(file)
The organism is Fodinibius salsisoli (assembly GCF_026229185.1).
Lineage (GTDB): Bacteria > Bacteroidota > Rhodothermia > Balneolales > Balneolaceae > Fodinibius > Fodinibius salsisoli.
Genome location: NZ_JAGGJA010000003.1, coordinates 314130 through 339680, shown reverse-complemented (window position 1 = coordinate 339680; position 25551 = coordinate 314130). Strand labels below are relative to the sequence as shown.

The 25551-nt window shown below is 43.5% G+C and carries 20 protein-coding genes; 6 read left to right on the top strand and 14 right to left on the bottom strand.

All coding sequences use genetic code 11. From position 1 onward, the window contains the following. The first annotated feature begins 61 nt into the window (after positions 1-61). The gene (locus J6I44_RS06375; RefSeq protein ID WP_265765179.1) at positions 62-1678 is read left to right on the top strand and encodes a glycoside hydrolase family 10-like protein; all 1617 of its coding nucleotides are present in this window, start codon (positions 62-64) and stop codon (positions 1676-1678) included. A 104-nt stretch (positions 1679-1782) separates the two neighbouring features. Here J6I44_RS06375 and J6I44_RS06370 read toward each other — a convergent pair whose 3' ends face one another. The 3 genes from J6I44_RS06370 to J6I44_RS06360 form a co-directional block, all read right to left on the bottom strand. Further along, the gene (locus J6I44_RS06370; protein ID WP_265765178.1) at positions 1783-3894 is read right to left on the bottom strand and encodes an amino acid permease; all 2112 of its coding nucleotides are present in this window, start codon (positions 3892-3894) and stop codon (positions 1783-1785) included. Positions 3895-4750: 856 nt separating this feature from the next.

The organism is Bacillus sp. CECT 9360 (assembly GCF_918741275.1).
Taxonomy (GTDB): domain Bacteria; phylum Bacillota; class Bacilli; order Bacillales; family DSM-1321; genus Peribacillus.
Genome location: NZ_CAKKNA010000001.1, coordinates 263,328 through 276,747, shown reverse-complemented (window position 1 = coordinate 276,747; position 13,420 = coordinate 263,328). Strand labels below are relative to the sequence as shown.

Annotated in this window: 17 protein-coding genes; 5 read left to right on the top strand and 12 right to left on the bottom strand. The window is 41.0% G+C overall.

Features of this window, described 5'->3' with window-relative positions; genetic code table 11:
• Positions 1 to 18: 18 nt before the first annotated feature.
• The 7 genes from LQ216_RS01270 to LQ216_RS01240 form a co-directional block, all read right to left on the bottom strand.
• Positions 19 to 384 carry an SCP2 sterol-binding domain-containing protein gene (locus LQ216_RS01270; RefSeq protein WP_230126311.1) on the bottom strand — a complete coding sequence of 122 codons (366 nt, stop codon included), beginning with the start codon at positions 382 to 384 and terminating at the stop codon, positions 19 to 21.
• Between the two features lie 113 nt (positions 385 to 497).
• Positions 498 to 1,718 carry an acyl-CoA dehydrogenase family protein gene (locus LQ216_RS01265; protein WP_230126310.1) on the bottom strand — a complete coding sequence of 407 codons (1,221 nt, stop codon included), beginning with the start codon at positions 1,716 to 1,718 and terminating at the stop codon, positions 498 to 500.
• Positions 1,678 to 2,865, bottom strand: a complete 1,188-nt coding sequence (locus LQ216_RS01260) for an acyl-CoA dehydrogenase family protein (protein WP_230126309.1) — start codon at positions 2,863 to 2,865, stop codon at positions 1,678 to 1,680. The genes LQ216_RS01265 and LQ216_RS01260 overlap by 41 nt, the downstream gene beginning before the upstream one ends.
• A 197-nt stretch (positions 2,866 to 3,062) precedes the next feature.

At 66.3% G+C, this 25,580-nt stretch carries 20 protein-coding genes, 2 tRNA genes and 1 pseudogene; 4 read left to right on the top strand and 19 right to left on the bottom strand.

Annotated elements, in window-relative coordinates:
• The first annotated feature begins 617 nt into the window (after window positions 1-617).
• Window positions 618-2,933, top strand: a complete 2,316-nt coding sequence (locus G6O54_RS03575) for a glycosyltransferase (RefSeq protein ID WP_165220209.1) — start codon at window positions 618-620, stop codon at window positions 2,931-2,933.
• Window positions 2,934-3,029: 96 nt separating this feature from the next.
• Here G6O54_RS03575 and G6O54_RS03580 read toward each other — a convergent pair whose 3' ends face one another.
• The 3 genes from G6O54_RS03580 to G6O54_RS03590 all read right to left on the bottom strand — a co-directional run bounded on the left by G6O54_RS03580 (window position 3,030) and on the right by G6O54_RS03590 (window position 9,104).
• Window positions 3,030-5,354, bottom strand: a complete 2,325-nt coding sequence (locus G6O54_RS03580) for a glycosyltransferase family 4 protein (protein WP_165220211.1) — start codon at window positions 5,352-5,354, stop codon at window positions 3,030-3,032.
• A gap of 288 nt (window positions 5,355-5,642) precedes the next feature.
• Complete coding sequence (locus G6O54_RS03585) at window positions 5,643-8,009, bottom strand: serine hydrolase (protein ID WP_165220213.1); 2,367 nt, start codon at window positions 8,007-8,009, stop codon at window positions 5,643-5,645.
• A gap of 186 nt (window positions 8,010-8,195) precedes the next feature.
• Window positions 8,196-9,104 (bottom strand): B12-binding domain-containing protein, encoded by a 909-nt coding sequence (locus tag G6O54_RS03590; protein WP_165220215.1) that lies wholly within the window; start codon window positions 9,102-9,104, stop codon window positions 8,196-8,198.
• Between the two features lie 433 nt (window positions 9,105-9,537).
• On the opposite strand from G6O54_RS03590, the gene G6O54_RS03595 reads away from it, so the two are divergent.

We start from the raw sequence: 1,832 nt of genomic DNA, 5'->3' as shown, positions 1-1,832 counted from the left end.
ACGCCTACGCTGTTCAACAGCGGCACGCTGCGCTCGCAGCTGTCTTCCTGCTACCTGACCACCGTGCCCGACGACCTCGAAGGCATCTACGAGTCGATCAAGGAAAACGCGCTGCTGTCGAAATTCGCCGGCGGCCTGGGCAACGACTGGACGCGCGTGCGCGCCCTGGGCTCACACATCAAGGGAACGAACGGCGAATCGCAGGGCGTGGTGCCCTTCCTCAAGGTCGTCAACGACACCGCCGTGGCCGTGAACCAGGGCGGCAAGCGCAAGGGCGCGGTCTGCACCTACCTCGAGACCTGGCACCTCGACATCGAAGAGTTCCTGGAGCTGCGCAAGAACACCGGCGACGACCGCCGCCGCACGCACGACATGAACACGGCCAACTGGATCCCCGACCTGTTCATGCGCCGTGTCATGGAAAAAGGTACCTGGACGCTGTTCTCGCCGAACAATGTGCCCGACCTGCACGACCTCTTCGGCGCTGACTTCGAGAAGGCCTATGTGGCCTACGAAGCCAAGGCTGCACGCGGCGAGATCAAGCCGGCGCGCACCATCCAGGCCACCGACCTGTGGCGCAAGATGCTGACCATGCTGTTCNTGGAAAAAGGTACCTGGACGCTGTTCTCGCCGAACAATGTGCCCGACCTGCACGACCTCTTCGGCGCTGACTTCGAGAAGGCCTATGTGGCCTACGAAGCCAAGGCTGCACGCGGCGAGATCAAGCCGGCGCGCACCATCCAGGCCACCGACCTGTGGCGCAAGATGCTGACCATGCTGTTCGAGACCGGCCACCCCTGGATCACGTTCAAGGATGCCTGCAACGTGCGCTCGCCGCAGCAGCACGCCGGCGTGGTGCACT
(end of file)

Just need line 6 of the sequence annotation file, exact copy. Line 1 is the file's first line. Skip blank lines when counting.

The organism is Bacillus sp. CECT 9360 (assembly GCF_918741275.1).